Ender's Game by Orson Scott Card

"Remember – the enemy's gate is down."

Ender's Game is about a future where humankind was attacked and nearly destroyed by an insectoid alien race. The most important task on Earth is to find and develop a great military leader to win the next, inevitable encounter with them.

The main character, Ender, is a young, gifted boy with a difficult and frightening home life. At the age of six, he is sent to Battle School in space, where children are taught military history, weapons and tactics. Mock battles are carried out in "battle rooms" with no gravity. Everything that happens is manipulated by the teachers and administrators, who have their own agenda unknown to the children.

I can still remember how I felt the first time I read this book. It did what outstanding science fiction is supposed to do – it took me to a new place and presented new ideas that shook me up. And the ending just stunned me.

There are a lot of intense topics explored in this book. The constant acknowledgement of children as helpless second class citizens with no rights. The abuse and death of children (and not just teenaged children) as fodder for war. War as the ultimate in game play. The immorality of war even when it is necessary to save the human race. Invasion of privacy for the sake of security. Children as killers.

Which makes Ender's Game sound like this huge, heavy, somber tome. It's not. It's fairly short, beautifully written, immediately engaging, impossible to put down, and in my opinion the best of Orson Scott Card's many science fiction and fantasy books. Originally written a couple of decades ago, Ender's Game has managed to remain fresh and undated. It could have been written yesterday.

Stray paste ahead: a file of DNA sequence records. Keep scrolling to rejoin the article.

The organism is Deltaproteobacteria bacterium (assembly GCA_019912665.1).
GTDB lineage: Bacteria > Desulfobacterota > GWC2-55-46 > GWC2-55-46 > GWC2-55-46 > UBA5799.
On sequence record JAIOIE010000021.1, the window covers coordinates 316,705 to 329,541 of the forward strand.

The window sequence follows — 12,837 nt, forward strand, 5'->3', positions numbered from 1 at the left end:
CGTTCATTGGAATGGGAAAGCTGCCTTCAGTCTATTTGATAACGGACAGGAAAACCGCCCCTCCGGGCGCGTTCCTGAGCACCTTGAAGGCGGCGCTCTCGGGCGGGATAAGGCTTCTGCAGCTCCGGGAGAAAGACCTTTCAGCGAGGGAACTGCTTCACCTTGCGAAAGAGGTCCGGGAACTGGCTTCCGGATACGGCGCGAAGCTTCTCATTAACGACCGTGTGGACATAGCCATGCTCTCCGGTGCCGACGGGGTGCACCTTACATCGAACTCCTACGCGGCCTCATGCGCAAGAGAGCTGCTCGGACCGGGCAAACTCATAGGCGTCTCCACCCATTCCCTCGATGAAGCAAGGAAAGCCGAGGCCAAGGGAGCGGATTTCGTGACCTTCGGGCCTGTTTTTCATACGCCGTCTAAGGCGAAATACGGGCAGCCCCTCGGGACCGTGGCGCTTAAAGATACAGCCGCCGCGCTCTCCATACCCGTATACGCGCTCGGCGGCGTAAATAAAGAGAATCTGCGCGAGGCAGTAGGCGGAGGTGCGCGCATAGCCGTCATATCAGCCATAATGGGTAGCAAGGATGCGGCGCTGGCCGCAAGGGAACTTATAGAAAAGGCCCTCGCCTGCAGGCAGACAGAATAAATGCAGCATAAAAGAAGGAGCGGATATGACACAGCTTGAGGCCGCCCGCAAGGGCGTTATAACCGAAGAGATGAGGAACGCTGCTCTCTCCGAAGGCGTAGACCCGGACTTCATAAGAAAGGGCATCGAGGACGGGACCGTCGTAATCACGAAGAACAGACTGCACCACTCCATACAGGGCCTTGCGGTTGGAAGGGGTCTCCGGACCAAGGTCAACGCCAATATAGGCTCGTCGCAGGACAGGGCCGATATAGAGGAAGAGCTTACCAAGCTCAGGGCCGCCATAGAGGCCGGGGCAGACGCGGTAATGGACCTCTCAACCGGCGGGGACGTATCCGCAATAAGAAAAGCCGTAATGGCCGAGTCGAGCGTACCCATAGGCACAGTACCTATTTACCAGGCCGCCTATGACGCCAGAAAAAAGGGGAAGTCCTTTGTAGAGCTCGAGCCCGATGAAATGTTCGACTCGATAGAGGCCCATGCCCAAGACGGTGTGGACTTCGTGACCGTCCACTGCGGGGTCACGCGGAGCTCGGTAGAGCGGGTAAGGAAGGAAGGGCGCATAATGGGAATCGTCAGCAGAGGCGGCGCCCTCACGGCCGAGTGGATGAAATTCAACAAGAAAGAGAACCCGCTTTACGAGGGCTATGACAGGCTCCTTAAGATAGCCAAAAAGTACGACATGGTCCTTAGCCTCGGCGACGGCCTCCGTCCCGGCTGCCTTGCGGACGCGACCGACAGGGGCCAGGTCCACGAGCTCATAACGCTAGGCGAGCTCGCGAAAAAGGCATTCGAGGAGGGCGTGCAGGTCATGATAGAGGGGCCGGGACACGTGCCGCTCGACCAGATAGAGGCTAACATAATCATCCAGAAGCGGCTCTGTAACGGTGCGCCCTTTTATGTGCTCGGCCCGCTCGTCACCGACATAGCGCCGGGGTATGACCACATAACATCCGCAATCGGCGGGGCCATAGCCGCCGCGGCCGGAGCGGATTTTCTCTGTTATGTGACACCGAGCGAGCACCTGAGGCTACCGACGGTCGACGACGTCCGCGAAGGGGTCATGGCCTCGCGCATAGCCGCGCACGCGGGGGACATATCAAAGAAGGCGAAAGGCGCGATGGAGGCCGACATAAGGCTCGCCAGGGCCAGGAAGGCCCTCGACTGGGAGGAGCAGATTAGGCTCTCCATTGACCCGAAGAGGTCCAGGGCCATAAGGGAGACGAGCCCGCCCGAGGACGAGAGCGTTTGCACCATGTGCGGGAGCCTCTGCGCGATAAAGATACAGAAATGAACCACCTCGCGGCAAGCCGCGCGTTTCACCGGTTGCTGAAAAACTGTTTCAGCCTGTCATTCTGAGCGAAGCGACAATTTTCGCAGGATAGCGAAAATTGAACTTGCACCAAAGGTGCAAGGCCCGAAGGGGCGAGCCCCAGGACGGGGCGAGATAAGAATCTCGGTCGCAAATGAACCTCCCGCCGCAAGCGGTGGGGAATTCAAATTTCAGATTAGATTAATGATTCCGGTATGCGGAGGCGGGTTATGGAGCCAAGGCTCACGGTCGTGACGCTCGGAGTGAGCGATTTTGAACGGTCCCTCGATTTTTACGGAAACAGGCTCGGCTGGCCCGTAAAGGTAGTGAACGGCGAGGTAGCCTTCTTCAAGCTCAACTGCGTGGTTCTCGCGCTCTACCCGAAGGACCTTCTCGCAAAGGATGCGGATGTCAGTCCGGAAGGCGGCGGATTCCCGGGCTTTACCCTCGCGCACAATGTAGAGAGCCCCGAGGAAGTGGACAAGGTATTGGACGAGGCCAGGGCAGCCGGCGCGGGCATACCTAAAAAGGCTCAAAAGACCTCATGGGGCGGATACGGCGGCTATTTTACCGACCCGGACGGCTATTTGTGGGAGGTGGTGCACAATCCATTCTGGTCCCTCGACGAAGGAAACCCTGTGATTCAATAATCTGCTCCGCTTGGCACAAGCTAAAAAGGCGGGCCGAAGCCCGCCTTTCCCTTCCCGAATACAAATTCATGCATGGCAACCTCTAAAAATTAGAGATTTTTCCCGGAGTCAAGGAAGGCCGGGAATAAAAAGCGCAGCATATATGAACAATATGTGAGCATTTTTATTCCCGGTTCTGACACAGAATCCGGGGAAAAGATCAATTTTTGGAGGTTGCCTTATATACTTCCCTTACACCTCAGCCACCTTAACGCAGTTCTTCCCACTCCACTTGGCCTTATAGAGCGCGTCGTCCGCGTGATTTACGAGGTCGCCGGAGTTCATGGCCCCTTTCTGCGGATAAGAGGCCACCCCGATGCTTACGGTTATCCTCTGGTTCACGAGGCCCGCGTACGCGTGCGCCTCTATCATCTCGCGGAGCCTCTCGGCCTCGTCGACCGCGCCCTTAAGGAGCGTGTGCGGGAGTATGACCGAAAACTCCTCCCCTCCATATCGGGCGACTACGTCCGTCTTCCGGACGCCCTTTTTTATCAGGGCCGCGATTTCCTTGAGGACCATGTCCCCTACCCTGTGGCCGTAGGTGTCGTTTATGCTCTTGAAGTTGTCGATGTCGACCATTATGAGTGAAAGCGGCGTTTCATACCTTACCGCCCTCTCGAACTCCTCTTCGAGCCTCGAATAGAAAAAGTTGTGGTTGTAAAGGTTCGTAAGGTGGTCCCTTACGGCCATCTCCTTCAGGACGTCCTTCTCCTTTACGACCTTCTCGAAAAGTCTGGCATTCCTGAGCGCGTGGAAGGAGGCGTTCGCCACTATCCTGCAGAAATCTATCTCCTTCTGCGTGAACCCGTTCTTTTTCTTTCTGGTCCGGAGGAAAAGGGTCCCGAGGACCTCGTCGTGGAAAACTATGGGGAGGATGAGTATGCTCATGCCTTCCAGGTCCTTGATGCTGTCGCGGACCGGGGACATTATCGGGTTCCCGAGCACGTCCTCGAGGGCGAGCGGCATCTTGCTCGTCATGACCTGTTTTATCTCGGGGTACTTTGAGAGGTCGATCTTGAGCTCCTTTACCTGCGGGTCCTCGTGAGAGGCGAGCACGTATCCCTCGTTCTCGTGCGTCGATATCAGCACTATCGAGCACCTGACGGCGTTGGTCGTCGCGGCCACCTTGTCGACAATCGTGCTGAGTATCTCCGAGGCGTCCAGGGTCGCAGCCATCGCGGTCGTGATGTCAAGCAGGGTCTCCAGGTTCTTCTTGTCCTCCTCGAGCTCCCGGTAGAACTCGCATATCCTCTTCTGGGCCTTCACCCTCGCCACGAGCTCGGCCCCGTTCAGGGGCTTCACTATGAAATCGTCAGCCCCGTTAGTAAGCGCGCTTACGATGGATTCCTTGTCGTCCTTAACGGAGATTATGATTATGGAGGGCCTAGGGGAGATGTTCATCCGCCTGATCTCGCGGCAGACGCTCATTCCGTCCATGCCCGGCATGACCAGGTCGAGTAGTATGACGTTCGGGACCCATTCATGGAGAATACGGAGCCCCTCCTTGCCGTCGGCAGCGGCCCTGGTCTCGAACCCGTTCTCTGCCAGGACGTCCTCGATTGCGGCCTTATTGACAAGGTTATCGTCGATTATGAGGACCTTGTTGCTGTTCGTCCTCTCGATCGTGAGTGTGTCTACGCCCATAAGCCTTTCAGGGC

One of the biggest criticisms directed at Ender's Game is that the child characters speak, act and think like adults. I can understand why some feel this way, especially in regard to the political shenanigans of Ender's sister and brother. But I think critics are not taking into account what brilliant children can be like. Gifted kids have said that Ender's Game rings true for them, and that's good enough for me.

Card wrote a number of sequels to Ender's Game (intriguingly, two completely different series of sequels, with two different sets of main characters). The ones I read were quite good, but I don't think any of them were as extraordinary as the original. And isn't that usually the case? A movie version has been planned a number of times, and is now in development. I'm not sure a movie version of Ender's Game will work, since most of the actors will be kids, but I'm looking forward to seeing them try. (I remember when I first saw The Sixth Sense, I thought Haley Joel Osment would make a terrific Ender.)